Various OWS groups are building and throwing Molotov cocktails, telling rape victims not to report the rapes, experiencing serious theft, and so on. There's your moral compulsion.
Now here is an OWS group that in many other important ways are acting like those. Is it really useful to wait until this group gets into fire, rape, and theft, too, or is, perhaps, a bit of preemption, of nipping in the bud before such stuff and nonsense gets started, perhaps appropriate?
I'll agree that people who directly disobey the police or resist arrest deserve to get beaten around a little bit
Hmm.... That sounds a bit harsher than what we saw in the videos presented: a canister of reddish powder (stipulate pepper spray, for now) freely brandished in warning, then loosely sprayed down at the "protestors," more at their laps than into their faces. Would it have been appropriate, then, with these worthies who plainly were "resisting arrest," to have dispensed with the spray and instead apply the night sticks?
I dunno, I guess I'd rather get hit in the face with a stick or industrial flashlight than get sprayed, but I know other people feel differently. I heard testimonials from Davis students that the cops held couple of them down and sprayed it into their mouths too, which is outrageous if true, but I'd say the chances of that are pretty slim (like under 15%). None of the videos at that protest got a really good view when the cops held them down, so there isn't a lot of objective evidence for that.
When I posted this thing originally, it was because I had spent the afternoon looking up this stuff while having a really long Facebook argument with a friend of mine, because he posted "Nazis were just following orders too" or something of that nature, and I responded with "Comparing the NYPD to Nazis is probably a bad idea, just sayin'" and it kinda snowballed from there.
So I started looking up videos of the Zucotti eviction, and aside from the thing about banning the press (which I think should never happen in America. It's normal for, say, China to put down a protest while banning the press, it's not something we should do), it actually looked like a fairly civil operation. It sucks it happened at 1 in the morning without much notice, but the cops gave them a good 10 or 15 minutes to get out before they started to evict people, and most people I could see decided to obstruct.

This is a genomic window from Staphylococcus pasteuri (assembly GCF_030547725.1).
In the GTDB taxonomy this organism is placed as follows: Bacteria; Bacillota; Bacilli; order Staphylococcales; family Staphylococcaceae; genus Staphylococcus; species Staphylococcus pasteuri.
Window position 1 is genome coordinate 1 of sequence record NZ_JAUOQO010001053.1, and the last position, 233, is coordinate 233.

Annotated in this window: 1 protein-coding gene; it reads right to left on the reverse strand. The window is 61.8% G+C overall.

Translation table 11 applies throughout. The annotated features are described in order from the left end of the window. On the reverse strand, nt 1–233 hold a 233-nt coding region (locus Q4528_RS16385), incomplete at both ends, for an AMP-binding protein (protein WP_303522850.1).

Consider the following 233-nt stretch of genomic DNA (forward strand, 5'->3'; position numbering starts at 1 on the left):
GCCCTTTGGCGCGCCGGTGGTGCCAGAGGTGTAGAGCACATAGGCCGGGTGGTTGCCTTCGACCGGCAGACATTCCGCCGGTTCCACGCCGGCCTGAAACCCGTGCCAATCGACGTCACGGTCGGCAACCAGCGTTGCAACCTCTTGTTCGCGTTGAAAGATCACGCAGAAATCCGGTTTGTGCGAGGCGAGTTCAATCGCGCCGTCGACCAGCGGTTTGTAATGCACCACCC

Then I looked up what they did to people's possessions and got angry again, because they confiscated the "Library", and somewhere between 2,000 to 4,000 books were destroyed, many of which were taken out of real libraries, and that's just a tragedy. 5 or 6 laptops from that were also taken and looked like they had been beaten with baseball bats.
Then I looked up some videos of protester violence (it was a REALLY cheerful afternoon, lemme tell ya) and found the Davis stuff, and various other pretty ugly affairs. I posted this because I had a knee-jerk reaction to it, and I admit I got carried away without thinking about it very much first, but that's why I didn't post a whole lot to accompany the videos before I got your input.
As to Molotovs, that was probably Oakland if it was anywhere. That was a real crapstorm, and NOBODY really carried themselves with dignity there. As for the rape thing, without excusing it ('cause it's disgusting that that incident happened at all), the issue was pretty swiftly addressed at General Assemblies across the country, and they ALL decided that if people get hurt the only thing that makes sense is to bring in the cops to deal with it and to enact a sort of "if you see something, say something" policy. As to theft -- OBVIOUSLY. I don't feel any kind of remorse for victims of theft within the camp, because you're an idiot if you bring expensive electronics and valuables to a protest with THAT many people in close proximity and leave them unattended. I have no doubt that there were some starry-eyed individuals in the College Student area who were pissed their new iPad got swiped by some rube from the Poor People area, but come on. Tent cities and Hoovervilles aren't as romantic as The Grapes of Wrath makes it out to be.
And while I can appreciate the idea of a preemptive strike, so to speak, I will note two things:
1) That idea, if it was a policy or something, is very easy to go overboard with. I could see it being used to stop pretty much any kind of sit-in or other kind of strike, for example.
2) It's not going to win anybody over, since the left is pretty against preemptive strikes in general.